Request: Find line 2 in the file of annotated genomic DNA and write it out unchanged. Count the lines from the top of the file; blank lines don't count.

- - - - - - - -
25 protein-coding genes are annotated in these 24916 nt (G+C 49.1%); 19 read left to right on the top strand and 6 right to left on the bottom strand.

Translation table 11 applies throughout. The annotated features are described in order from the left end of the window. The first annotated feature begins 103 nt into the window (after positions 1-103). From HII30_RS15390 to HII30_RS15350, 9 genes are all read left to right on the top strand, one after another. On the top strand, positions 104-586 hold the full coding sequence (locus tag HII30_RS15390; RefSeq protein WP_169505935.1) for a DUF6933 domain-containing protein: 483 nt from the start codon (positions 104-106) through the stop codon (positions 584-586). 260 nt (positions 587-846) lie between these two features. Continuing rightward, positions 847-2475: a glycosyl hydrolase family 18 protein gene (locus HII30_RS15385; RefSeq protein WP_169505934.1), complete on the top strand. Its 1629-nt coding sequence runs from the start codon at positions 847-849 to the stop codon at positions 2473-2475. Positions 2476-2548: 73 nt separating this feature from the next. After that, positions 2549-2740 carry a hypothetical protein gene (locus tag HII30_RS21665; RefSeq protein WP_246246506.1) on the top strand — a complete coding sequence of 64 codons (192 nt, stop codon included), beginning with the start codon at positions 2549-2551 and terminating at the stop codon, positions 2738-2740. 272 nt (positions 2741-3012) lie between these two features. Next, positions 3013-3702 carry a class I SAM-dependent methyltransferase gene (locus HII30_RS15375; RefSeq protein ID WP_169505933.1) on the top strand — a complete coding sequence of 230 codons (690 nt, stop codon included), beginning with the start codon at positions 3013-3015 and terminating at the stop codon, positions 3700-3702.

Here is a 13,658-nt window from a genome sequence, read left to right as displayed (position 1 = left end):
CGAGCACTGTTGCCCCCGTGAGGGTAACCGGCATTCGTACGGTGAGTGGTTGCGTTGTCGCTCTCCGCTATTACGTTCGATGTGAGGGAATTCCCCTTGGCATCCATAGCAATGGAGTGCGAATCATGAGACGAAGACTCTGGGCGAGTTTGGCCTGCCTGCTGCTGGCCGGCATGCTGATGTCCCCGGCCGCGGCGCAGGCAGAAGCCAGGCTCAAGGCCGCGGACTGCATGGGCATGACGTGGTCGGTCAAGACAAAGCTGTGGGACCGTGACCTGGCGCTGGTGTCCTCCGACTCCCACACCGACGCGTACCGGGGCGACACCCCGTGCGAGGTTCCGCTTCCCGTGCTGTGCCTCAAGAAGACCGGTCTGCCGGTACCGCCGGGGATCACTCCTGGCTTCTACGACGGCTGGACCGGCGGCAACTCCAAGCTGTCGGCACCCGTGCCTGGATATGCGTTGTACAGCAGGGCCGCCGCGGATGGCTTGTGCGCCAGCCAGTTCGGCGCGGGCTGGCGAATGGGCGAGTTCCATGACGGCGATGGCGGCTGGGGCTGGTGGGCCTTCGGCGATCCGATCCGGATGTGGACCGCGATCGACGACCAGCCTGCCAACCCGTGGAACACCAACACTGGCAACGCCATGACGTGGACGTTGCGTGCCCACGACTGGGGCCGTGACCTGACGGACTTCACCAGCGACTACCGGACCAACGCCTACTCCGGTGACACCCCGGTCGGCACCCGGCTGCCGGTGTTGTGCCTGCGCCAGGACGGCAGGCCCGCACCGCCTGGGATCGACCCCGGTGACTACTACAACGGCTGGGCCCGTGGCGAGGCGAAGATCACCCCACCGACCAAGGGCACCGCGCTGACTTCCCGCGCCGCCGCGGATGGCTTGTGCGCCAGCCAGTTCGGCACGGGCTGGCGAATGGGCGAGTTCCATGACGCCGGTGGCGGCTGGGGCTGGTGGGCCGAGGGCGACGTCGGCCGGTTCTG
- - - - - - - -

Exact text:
Translation table 11 applies throughout. The annotated features are described in order from the left end of the window. The first annotated feature begins 103 nt into the window (after positions 1-103). From HII30_RS15390 to HII30_RS15350, 9 genes are all read left to right on the top strand, one after another. On the top strand, positions 104-586 hold the full coding sequence (locus tag HII30_RS15390; RefSeq protein WP_169505935.1) for a DUF6933 domain-containing protein: 483 nt from the start codon (positions 104-106) through the stop codon (positions 584-586). 260 nt (positions 587-846) lie between these two features. Continuing rightward, positions 847-2475: a glycosyl hydrolase family 18 protein gene (locus HII30_RS15385; RefSeq protein WP_169505934.1), complete on the top strand. Its 1629-nt coding sequence runs from the start codon at positions 847-849 to the stop codon at positions 2473-2475. Positions 2476-2548: 73 nt separating this feature from the next. After that, positions 2549-2740 carry a hypothetical protein gene (locus tag HII30_RS21665; RefSeq protein WP_246246506.1) on the top strand — a complete coding sequence of 64 codons (192 nt, stop codon included), beginning with the start codon at positions 2549-2551 and terminating at the stop codon, positions 2738-2740. 272 nt (positions 2741-3012) lie between these two features. Next, positions 3013-3702 carry a class I SAM-dependent methyltransferase gene (locus HII30_RS15375; RefSeq protein ID WP_169505933.1) on the top strand — a complete coding sequence of 230 codons (690 nt, stop codon included), beginning with the start codon at positions 3013-3015 and terminating at the stop codon, positions 3700-3702.